THE COMPETITOR

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THE COMPETITOR

  1. 1. THE COMPETITOR VOLUME II, NUMBER 4 / DECEMBER 1997 Bill to amend Competition Act gets first reading in Commons Author: The Competition Law Group Word count: 1,811 introduction On November 20, 1997, “An Act to amend the Competition Act and to make consequential and related amendments to other Acts” (the “Bill”) received first reading in the Canadian House of Commons. The Bill is the culmination of an extensive public consultation process which commenced on June 28, 1995 with the release of a government discussion paper regarding proposed amendments to the legislation. The discussion paper raised the prospect of far-reaching amendments, many of which, and arguably the most controversial of which, do not form part of the Bill. For example, the Bill does not propose any changes related to (i) private access to the Canadian Competition Tribunal; (ii) confidentiality and international mutual assistance; or (iii) price discrimination and promotional allowances. An earlier version of the Bill died on the Order paper in the last Parliament. The Bill proposes some significant amendments to the Competition Act (the “Act”), particularly in the context of marketing practices. It is anticipated that the Bill may be passed into law as soon as early 1998. This issue of the Competitor provides a brief summary of the Bill with commentary. This issue also considers the recent report on “whistleblowing” prepared at the request of the Bureau. highlightsof thebill Wire Tapping The Bill proposes to give the Competition Bureau (the “Bureau”) the power to obtain judicial approval for wire taps to investigate price fixing, bid rigging and deceptive telemarketing cases. Technically, this is to be done by amending section 183 of the Criminal Code (the “Code”) to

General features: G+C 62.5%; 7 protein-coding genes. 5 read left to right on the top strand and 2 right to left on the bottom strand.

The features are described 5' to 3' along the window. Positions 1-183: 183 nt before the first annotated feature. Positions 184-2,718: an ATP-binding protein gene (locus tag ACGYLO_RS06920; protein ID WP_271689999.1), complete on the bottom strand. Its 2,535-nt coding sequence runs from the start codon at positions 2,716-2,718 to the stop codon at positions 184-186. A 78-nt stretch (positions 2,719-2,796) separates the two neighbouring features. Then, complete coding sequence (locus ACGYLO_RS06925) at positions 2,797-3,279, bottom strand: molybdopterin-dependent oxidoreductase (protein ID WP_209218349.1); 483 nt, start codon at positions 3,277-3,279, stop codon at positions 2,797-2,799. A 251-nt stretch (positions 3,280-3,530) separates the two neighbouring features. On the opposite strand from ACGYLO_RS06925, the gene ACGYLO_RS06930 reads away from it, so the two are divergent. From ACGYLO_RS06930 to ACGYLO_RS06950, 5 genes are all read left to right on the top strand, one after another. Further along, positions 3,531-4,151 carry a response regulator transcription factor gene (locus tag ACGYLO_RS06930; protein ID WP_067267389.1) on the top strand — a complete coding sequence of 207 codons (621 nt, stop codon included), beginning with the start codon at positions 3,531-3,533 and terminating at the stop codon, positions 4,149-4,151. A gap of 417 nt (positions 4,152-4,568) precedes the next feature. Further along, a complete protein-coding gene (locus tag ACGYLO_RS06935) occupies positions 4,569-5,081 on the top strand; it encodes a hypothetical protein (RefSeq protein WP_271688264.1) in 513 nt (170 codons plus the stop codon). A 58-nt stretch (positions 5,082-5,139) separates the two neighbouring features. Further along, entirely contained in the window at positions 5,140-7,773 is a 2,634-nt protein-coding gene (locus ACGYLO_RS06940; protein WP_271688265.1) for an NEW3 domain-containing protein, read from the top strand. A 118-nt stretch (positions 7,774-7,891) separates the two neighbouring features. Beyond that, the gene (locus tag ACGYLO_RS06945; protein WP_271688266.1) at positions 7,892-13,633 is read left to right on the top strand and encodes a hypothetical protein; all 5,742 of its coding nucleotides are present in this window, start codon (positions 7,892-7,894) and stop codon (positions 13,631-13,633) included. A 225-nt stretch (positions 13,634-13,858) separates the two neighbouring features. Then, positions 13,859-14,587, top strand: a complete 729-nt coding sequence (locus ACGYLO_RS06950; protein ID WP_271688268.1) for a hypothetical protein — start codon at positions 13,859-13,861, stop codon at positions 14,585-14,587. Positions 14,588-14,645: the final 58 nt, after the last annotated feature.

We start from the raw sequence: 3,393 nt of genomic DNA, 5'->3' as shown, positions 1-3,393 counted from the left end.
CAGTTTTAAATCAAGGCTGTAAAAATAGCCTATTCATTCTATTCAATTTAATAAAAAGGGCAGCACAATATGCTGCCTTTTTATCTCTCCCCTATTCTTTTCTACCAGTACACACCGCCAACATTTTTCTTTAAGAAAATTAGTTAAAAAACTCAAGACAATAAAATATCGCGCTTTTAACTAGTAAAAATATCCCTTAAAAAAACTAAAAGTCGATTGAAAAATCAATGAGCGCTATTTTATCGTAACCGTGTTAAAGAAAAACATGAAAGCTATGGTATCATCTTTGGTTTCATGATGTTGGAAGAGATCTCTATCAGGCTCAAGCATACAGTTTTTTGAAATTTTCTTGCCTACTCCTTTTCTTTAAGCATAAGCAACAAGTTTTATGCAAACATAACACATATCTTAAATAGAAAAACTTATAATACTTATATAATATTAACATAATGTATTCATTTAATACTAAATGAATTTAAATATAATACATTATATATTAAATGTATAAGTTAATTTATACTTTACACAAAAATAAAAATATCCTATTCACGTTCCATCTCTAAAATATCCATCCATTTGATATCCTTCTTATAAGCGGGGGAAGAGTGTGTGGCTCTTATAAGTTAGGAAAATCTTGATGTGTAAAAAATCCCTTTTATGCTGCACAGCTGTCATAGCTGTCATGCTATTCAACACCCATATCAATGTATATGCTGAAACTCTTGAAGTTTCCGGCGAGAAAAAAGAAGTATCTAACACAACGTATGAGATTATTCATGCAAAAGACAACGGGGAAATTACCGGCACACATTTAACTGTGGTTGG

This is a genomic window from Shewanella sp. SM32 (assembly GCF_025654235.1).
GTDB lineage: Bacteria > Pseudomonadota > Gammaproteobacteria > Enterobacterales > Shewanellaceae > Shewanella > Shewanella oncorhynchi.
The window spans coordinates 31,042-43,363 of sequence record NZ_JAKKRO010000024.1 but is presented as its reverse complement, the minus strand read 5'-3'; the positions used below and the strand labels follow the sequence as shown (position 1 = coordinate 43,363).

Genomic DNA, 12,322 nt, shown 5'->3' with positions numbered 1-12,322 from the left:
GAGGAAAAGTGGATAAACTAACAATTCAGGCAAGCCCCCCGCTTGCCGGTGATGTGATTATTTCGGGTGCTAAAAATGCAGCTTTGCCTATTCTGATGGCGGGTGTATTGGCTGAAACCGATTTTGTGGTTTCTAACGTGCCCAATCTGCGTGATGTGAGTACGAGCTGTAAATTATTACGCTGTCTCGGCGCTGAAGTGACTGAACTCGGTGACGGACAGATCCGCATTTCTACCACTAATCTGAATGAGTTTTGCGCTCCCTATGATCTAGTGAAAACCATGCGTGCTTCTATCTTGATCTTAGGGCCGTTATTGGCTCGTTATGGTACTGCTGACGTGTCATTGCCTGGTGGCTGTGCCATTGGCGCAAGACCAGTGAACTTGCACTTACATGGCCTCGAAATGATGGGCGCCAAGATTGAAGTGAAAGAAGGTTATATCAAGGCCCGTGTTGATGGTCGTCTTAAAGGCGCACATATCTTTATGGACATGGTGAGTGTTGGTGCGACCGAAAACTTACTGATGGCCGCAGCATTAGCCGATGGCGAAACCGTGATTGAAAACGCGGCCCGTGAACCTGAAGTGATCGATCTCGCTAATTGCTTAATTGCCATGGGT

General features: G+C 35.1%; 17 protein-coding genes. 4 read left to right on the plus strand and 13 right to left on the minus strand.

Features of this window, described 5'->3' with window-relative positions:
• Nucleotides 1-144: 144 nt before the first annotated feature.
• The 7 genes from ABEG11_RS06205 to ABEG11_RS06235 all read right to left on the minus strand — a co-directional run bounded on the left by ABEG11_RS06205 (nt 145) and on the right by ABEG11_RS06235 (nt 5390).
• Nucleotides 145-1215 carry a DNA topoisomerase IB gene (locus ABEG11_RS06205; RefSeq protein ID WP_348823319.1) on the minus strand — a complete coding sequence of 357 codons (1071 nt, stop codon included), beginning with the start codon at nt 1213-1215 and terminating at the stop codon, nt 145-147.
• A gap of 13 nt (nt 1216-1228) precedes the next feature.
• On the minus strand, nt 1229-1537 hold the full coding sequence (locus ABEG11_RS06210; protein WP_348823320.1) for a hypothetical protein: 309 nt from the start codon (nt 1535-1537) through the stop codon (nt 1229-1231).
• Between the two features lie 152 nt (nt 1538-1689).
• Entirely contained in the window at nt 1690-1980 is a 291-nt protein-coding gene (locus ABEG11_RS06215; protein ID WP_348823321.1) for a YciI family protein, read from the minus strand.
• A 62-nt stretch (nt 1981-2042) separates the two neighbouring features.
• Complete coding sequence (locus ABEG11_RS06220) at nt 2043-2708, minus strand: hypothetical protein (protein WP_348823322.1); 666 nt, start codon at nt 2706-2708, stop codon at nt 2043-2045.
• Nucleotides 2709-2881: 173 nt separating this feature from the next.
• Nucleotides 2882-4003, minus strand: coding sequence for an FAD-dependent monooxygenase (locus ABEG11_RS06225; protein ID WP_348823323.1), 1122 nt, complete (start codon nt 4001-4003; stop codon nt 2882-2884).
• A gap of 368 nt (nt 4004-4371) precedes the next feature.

2. 2. -2- include conspiracy, bid rigging and deceptive telemarketing as offences for which wire taps may be authorized. The general prohibition against wire tapping is contained in subsection 184(1) of the Code, which provides that “every one who, by means of any electro-magnetic, acoustic, mechanical or other device, wilfully intercepts a private communication is guilty of an indictable offence and liable to imprisonment for a term not exceeding five years”. The Code does allow an agent of the state to seek authorization to intercept communications in two situations: (i) where either the originator of the communication or the person intended by the originator to receive it has consented to the interception; or (ii) where no such consent is given. In either case, however, the authorization of a judge of a provincial criminal court of superior jurisdiction is required to intercept a private communication. In addition, all applications for judicial authorization must be supported by an affidavit sworn on the information and belief of a peace marketing” with the exception of increasing the maximum fine in respect of summary conviction proceedings from $25,000 to $200,000, per offence. The Civil Regime - Deceptive Marketing Practices The Bill proposes a new civil regime (Part VII.1) to address most instances of misleading advertising and deceptive marketing practices currently prosecuted in the criminal courts by the Attorney General of Canada. The types of representations which are currently proscribed by subsection 52(1) of the Act would become reviewable matters, and not criminal offences. The Bill provides clarification in the highly controversial area of “ordinary price” representations. It is proposed that “ordinary price” representations would involve a volume and time based test. That is, in determining whether a price representation was misleading, the Director would consider whether (i) a substantial volume of the product had been sold at that price or a higher price within a reasonable period before or after the making of the representation; and (ii) the product had been offered at that price or a higher price for a substantial period of time recently before or immediately after the making of the representation. Administrative Remedies Civil misleading advertising would be reviewable, upon application by the Director, by the Competition Tribunal, the Federal Court - Trial Division, or the superior court of a province. The orders contemplated by the Bill would include (i) cease and desist orders; (ii) orders requiring the publication of information notices; and (iii) civil monetary penalties. The latter two orders are available in the absence of due diligence. Unless otherwise specified by the court, a cease and desist order would have a duration of ten years. provision, that person would be guilty of an offence and liable (i) on conviction on indictment, to a fine in the discretion of the court or to imprisonment for a term not exceeding five years or both; or (ii) on summary conviction, to a fine not exceeding $200,000 or to imprisonment for a term not exceeding one year or both.